Alzheimer’s, Personhood, and Identity
Some have argued that our health-and social-care systems operate on a “defectology” model that overemphasizes deficits and disease while neglecting a broader understanding of the person. But as Jesse Ballenger points out in his analysis of Alzheimer’s disease and its history in America, our fixation on defects is skewed by a culture that has grown increasingly “hypercognitive.” We value intelligence, reason, and eloquence: characteristics that increasingly define our identity. This makes Alzheimer’s more threatening, because with Alzheimer’s we lose the cognitive abilities that define our modern identity.
In past centuries, people were defined not by their cognition, but by their relationships with God and other people, and even into deep dementia these identity anchors were not lost. As Ballenger notes, “Prior to the mid-nineteenth century, discourse on old age, including medical discourse, was primarily concerned with relationships that the aged individual maintained with God and the community of faithful. In this discourse, the physical and mental deterioration of old age appears to have generated less fear and anxiety.” The critical benefit of this relational and spiritual identity was that even people with significant dementia “retained their essential humanity . . . remaining connected to what were then the wellsprings of human meaning—community and God.”
As Western culture has increasingly viewed personhood in terms of cognition, our churches have followed. In Desiring the Kingdom, James K.A. Smith has persuasively demonstrated that even our churches and Christian education institutions tend to view personhood in an overly cognitive manner, focusing almost exclusively on thought and belief rather than love and desire. Certainly what we think and believe is important, but it is not the whole of our being. How might we think about Alzheimer’s and dementia differently if we started from the conviction that we are, first and foremost, creatures of love?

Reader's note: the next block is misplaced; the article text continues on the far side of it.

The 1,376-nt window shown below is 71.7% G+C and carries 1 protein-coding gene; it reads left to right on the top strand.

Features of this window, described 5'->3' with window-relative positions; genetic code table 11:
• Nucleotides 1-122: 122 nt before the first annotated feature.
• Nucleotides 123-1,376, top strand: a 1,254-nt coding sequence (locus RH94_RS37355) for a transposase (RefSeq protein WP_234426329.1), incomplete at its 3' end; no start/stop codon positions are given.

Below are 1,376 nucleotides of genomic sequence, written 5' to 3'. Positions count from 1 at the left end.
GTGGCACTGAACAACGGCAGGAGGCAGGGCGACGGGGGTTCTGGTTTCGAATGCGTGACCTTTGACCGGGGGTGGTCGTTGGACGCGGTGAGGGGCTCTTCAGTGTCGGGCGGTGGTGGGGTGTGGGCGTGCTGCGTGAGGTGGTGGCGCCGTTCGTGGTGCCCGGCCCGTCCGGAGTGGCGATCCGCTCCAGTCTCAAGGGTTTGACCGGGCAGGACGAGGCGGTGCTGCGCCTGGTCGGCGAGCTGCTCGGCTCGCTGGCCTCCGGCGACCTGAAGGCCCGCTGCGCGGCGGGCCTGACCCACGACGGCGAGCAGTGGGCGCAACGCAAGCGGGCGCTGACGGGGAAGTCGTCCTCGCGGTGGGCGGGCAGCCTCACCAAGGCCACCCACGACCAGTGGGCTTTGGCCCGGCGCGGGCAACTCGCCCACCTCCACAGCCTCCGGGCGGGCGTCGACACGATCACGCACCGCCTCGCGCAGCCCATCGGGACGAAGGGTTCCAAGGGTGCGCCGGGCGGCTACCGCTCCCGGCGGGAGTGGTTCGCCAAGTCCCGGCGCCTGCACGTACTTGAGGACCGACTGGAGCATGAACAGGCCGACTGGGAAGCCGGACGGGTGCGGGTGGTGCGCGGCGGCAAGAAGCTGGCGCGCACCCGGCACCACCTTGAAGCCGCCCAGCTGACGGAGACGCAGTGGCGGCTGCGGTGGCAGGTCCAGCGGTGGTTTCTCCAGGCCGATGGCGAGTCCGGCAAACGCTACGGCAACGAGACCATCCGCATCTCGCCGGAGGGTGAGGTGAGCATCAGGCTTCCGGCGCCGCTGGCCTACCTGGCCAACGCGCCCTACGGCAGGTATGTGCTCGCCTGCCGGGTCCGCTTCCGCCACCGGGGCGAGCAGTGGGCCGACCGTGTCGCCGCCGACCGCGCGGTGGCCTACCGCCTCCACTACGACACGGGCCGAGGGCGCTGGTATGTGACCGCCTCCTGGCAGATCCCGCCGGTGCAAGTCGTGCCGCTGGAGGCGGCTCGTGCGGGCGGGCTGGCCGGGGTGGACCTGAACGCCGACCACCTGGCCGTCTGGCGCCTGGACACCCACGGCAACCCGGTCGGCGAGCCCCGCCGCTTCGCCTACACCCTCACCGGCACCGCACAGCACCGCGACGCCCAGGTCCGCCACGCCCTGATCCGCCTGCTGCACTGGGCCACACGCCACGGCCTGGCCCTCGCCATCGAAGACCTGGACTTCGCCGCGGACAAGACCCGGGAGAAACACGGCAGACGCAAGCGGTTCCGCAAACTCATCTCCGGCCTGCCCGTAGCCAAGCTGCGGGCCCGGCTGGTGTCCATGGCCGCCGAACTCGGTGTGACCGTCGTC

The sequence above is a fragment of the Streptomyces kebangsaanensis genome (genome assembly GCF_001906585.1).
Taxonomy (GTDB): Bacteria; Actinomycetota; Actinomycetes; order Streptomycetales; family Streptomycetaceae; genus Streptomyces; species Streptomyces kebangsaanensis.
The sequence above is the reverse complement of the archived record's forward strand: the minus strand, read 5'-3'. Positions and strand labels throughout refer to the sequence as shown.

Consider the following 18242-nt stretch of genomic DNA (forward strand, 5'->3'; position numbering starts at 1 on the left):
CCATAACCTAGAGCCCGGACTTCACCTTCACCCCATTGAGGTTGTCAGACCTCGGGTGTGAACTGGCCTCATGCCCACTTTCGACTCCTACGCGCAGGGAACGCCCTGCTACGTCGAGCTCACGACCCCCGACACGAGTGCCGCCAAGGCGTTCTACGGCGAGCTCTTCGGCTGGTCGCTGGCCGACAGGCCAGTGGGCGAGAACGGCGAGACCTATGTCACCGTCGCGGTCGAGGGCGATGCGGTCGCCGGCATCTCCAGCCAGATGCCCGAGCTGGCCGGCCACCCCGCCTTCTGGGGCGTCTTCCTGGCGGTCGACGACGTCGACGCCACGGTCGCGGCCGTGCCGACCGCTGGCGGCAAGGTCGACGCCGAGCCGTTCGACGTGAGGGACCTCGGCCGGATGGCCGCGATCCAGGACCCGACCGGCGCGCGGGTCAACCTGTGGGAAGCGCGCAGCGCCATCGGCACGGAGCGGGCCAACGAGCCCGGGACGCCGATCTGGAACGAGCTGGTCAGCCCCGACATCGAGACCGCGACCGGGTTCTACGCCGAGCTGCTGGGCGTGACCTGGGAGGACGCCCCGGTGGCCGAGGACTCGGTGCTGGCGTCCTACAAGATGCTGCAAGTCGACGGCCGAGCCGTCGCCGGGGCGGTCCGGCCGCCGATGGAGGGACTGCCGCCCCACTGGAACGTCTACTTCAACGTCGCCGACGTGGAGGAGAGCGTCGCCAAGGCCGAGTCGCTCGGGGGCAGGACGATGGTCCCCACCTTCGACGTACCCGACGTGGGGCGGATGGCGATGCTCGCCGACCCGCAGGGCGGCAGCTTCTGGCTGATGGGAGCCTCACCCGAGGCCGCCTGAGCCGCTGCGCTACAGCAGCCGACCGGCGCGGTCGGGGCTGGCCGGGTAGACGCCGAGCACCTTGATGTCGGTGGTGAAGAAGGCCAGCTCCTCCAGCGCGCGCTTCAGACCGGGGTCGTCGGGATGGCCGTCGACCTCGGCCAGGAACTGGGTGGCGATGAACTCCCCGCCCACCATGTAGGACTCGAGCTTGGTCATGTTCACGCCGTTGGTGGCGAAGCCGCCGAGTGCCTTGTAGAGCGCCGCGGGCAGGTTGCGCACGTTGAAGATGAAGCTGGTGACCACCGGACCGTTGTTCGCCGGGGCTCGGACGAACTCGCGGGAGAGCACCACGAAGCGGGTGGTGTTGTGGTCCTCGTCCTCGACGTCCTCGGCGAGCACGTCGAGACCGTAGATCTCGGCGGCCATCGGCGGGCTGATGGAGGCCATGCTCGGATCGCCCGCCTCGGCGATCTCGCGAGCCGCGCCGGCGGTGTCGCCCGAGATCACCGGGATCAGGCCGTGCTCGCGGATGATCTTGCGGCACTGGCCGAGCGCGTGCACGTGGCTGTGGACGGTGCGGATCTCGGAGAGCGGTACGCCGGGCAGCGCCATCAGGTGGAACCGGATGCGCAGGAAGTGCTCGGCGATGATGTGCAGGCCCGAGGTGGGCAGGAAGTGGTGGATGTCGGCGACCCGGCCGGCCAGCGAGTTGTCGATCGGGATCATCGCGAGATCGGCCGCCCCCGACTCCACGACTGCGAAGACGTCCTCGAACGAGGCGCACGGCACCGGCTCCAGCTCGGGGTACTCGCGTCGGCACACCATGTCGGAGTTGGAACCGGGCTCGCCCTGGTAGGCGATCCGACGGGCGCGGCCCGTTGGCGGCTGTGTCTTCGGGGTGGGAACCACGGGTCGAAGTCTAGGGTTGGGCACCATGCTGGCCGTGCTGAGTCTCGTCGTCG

People with dementia represent a segment of our humanity for whom this understanding of the person is critically important. If we are primarily thinkers, defined by our cognitive ability and activity, dementia unmercifully threatens both our identity and our membership in community. But if love precedes and even surpasses thinking, we have hope that even when we cannot think, we can still love and be loved by others, and this love will define and sustain us.
What does this have to do with remembering? Smith further explains that we are shaped not just by our thought but also by what we do, particularly what we do repeatedly. We are shaped by practices and habits that form our character and even the core of our being. Some behaviors and practices have little significance (thin habits), but others (thick habits) “play a significant role in shaping our identity, who we are,” he says. “Engaging in these habit-forming practices not only says something about us, but also keeps shaping us into that kind of person.”